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One complication in using public key cryptography is ensuring that a particular public key belongs to the person you think it does. In a small organisation you might be given a copy of a public key by its owner who you already know, or perhaps by a third party who is willing to vouch for the identity of the key owner. But this does not work on a global scale.
Public key certificates resolve this. Such a certificate consists of a public key and sufficient information to identify the owner of that key, the whole thing digitally signed by some third party who everyone chooses to trust. In this way an identity and the corresponding public key pair are bound together.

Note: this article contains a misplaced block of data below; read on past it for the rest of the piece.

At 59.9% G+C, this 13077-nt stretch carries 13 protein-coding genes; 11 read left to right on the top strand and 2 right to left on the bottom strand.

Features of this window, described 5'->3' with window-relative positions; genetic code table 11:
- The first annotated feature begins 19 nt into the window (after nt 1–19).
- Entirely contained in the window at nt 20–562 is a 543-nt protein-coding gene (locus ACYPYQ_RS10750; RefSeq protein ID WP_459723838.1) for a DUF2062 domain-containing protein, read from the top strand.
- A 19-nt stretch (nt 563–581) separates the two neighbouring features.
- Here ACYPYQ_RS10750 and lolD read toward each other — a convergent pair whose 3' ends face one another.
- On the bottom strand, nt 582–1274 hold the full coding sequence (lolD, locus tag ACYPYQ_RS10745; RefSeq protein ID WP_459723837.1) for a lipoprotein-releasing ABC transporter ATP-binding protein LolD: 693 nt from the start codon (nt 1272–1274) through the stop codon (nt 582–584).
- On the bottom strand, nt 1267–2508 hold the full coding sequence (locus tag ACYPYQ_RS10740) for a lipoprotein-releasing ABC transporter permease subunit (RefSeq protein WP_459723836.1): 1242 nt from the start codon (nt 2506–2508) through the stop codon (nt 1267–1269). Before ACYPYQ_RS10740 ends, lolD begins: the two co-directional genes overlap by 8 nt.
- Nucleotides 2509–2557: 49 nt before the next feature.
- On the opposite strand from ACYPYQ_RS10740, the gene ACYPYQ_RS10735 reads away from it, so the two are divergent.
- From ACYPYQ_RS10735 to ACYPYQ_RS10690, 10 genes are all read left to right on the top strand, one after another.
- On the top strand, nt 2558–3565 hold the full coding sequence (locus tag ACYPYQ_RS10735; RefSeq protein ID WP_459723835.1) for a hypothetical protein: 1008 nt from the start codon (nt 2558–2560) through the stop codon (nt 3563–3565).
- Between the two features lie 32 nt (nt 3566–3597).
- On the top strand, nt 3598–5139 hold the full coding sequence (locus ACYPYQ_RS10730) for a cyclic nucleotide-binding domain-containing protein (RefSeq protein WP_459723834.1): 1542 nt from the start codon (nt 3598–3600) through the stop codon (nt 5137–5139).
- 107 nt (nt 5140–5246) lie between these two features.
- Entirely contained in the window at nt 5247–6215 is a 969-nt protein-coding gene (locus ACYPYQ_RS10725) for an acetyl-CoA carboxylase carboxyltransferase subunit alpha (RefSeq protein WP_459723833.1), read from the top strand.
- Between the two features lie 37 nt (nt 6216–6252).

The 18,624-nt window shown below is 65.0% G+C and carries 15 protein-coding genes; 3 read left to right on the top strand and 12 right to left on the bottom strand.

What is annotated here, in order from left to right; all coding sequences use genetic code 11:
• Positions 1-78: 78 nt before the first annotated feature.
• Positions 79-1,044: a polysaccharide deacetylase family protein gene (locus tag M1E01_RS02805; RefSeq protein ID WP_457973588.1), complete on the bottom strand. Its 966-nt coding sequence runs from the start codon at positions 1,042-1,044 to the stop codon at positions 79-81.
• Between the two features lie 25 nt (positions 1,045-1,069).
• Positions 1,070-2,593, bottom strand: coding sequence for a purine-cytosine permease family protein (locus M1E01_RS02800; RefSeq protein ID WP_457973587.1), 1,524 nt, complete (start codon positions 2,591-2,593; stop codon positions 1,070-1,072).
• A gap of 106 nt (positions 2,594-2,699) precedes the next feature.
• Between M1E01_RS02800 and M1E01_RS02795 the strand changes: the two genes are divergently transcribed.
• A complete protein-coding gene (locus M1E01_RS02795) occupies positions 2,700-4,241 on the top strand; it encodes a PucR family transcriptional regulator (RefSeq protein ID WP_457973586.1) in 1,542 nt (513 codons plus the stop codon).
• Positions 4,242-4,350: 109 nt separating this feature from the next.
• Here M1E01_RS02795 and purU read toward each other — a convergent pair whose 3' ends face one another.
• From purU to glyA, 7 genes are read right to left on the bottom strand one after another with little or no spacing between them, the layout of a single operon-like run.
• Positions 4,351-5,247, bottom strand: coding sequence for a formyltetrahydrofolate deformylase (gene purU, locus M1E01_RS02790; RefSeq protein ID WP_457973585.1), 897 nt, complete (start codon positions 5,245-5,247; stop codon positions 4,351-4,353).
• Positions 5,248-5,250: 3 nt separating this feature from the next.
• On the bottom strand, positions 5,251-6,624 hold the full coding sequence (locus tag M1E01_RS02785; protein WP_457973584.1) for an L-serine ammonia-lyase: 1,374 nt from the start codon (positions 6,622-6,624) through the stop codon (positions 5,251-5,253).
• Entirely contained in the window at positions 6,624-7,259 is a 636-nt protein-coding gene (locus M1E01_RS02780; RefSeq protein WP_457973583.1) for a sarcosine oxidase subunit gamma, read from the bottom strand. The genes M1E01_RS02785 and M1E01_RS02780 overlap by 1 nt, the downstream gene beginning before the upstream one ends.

TLS, and almost all other applications of public key certificates, uses the X.509 certificate format. The X.509 standard was part of the much larger CCITT X.500 directory project, which has largely fallen by the wayside though current standards like LDAP preserve some of its more useful features. X.509 certificates were invented to address security needs elsewhere in X.500 and have subsequently been adopted for other applications. While this is largely an irrelevance, these certificates do have some odd features (as we will see) which they owe to this strange background.